Malala Yousafzai and Father Tour to Stress Value of Education


Ziauddin Yousafzai, the father of Nobel laureate and education activist Malala Yousafzai, spoke this week at Penn State to share his thoughts on education. He said that education transforms people, burnishes a person's being, and "can change the world," according to Annemarie Butkiewicz, reporting for the Centre Daily Times.

Yousafzai said that his childhood and education were filled with strife. He was bullied because he had dark skin and he stuttered. If not for his education, he continued, he too might have become hardened, vengeful, perhaps a bully himself. In an attempt to cure his stutter, he worked with his father on a speech.

"I learned it by heart, I closed my eyes, and spoke it … and it was wonderful," Yousafzai said.

Yousafzai had a passion for education and eventually started a school. As driven as he was to share education with others, none of his five sisters were allowed to get an education in Pakistan. It was then that he vowed, if he had a daughter, she would have the chance to attend school.

Once he began speaking about his daughter, the pride he felt for her was radiant. When Malala was born, her father wrote her name on a cousin's family tree. Women's names are not normally added to a family tree, so his cousin was shocked to see him take such an action.

"I just smiled at him," Yousafzai said with a laugh."Almost everybody in a patriarchal society is known by his sons. I am one of the few who is known by his daughter, and I am proud of it."

Malala's father has encouraged the girls in his school to disobey, with respect, of course, when their parents try to keep them tied to patriarchal traditions. He also tells them to think critically and to question, because only one thing is worse than illiteracy, and that is indoctrination. He grew up in Pakistan during the US and the Soviet Cold War. He remembers asking God to allow the Muslims to kill the infidels.

"The world has gone mad," Yousafzai said, "I can't say it is childish, it is adultish. Children are very innocent, they are very cute, they are very wise. They don't know how to manipulate, or how to cheat or how to lie, how to kill each other."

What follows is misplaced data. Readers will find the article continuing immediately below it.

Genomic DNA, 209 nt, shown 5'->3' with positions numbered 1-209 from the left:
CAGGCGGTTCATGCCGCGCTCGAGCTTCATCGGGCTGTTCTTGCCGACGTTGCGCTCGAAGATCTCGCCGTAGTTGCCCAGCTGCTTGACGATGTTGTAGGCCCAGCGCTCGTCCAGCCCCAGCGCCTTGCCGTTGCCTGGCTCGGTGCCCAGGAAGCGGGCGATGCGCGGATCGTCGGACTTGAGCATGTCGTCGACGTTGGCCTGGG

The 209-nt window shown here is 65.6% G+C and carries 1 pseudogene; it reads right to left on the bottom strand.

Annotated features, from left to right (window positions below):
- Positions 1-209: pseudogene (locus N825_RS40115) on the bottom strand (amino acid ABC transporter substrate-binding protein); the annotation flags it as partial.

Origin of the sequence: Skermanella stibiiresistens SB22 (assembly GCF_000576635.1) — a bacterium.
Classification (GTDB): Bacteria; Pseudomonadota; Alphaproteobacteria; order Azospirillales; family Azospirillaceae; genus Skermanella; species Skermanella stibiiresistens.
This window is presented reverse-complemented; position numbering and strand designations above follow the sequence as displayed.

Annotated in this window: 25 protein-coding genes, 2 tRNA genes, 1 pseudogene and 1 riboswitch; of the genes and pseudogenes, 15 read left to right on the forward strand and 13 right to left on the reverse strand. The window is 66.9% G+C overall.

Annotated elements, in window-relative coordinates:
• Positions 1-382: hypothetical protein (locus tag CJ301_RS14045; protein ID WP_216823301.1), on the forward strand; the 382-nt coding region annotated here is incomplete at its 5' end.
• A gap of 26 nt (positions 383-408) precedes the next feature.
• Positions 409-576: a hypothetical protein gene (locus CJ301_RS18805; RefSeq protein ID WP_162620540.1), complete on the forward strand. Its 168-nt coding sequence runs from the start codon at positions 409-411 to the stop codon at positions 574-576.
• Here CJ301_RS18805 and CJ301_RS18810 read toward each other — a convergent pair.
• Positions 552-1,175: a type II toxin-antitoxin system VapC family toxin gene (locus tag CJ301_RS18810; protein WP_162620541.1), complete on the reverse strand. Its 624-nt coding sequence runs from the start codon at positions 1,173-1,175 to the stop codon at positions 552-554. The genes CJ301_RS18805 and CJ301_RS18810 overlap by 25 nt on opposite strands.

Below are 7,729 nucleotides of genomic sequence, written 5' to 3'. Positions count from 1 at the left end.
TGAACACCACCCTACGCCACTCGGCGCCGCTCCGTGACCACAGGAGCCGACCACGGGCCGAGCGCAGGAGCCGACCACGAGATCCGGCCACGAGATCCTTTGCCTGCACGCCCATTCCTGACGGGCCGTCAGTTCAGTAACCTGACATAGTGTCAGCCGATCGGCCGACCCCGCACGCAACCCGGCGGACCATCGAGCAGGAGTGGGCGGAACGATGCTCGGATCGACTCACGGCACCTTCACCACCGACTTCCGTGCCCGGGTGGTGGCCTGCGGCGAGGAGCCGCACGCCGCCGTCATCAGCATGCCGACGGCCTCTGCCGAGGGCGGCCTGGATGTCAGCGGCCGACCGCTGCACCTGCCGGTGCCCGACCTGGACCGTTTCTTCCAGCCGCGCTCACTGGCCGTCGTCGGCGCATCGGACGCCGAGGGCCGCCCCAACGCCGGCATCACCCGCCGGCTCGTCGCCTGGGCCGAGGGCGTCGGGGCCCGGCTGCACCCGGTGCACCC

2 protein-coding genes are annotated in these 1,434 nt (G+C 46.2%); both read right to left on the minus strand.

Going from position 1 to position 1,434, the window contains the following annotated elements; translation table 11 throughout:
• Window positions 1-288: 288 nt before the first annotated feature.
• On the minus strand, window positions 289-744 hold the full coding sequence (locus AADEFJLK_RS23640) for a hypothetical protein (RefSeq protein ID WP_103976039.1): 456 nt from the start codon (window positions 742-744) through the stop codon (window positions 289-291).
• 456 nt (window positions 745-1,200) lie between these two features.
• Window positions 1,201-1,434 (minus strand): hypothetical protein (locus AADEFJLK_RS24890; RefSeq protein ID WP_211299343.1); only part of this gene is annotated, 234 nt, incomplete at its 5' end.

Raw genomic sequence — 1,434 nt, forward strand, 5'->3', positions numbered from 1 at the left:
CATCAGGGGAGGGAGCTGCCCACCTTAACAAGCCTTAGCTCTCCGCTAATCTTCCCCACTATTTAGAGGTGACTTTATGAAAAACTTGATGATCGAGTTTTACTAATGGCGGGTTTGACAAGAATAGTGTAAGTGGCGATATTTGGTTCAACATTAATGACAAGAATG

Education, he says, can eliminate fundamentalism and terrorism.

Malala will be sharing her philosophies of youth empowerment and human rights to colleges and high school classes globally. George Washington University, The Malala Fund, and the publisher of Malala's memoir are offering a free, online guide for college classrooms to be used by students who are studying her book, "I Am Malala." There will also be a high school version available next year. Some of the themes covered are global feminism, cultural politics, education as a human right for girls, and violence against women, reports the Associated Press.
It was 2012, when Malala and other classmates were attacked on a school bus in Pakistan, Malala was shot in the head and neck and flown to Britain for medical care, where she now lives. The Taliban believes that it goes against Islamic law for girls to be educated.
When Malala received the news that she had won the 2014 Nobel Peace Prize and was the youngest Nobel laureate in history, she was in a chemistry class — and she remained in class until the end of the period, writes Forbes‘ Samantha Sharf. Several days later, she met with Philadelphia school children in the morning and in the afternoon with 1,000 young people as part of the Forbes' Under 30 Summit. In a recent meeting with President Obama, Malala shared these thoughts: money spent by the US on weapons should be spent on education; that if drones continue, terrorism will spread; and that Pakistan will become developed when the US supports democracy there.

Aarti Dhar of The Hindu quotes Malala's father concerning the attack on his daughter, which he says was not an accident.

"It has a long story behind it. And that is the story of Swat Valley where hundreds of schools have been shut down, girls' education is banned and all sane voices stifled."

He added that the quality of the education a person receives is of equal importance to simply getting an education since many times children at learning institutions are being "indoctrinated."

Privacy Policy Advertising Disclosure EducationNews © 2019